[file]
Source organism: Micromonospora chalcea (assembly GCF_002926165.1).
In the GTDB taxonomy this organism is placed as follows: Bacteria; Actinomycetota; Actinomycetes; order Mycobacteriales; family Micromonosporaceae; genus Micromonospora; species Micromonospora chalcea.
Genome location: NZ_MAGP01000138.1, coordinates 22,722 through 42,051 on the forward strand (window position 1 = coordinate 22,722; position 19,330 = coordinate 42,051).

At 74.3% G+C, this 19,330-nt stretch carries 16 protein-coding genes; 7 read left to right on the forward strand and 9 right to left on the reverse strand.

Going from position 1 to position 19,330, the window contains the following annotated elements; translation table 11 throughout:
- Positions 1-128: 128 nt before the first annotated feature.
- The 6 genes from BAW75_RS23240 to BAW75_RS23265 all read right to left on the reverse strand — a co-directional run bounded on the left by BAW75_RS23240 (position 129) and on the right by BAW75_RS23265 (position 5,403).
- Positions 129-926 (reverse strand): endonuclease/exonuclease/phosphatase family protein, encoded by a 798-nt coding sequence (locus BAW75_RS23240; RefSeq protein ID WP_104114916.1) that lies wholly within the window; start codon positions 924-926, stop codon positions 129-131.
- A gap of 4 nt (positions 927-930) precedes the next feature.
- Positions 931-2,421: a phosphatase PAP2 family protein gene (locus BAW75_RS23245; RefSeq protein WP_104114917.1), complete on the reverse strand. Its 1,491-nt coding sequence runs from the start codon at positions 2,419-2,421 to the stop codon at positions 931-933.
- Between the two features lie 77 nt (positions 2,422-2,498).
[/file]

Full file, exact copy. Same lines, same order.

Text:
Source organism: Micromonospora chalcea (assembly GCF_002926165.1).
In the GTDB taxonomy this organism is placed as follows: Bacteria; Actinomycetota; Actinomycetes; order Mycobacteriales; family Micromonosporaceae; genus Micromonospora; species Micromonospora chalcea.
Genome location: NZ_MAGP01000138.1, coordinates 22,722 through 42,051 on the forward strand (window position 1 = coordinate 22,722; position 19,330 = coordinate 42,051).

At 74.3% G+C, this 19,330-nt stretch carries 16 protein-coding genes; 7 read left to right on the forward strand and 9 right to left on the reverse strand.

Going from position 1 to position 19,330, the window contains the following annotated elements; translation table 11 throughout:
- Positions 1-128: 128 nt before the first annotated feature.
- The 6 genes from BAW75_RS23240 to BAW75_RS23265 all read right to left on the reverse strand — a co-directional run bounded on the left by BAW75_RS23240 (position 129) and on the right by BAW75_RS23265 (position 5,403).
- Positions 129-926 (reverse strand): endonuclease/exonuclease/phosphatase family protein, encoded by a 798-nt coding sequence (locus BAW75_RS23240; RefSeq protein ID WP_104114916.1) that lies wholly within the window; start codon positions 924-926, stop codon positions 129-131.
- A gap of 4 nt (positions 927-930) precedes the next feature.
- Positions 931-2,421: a phosphatase PAP2 family protein gene (locus BAW75_RS23245; RefSeq protein WP_104114917.1), complete on the reverse strand. Its 1,491-nt coding sequence runs from the start codon at positions 2,419-2,421 to the stop codon at positions 931-933.
- Between the two features lie 77 nt (positions 2,422-2,498).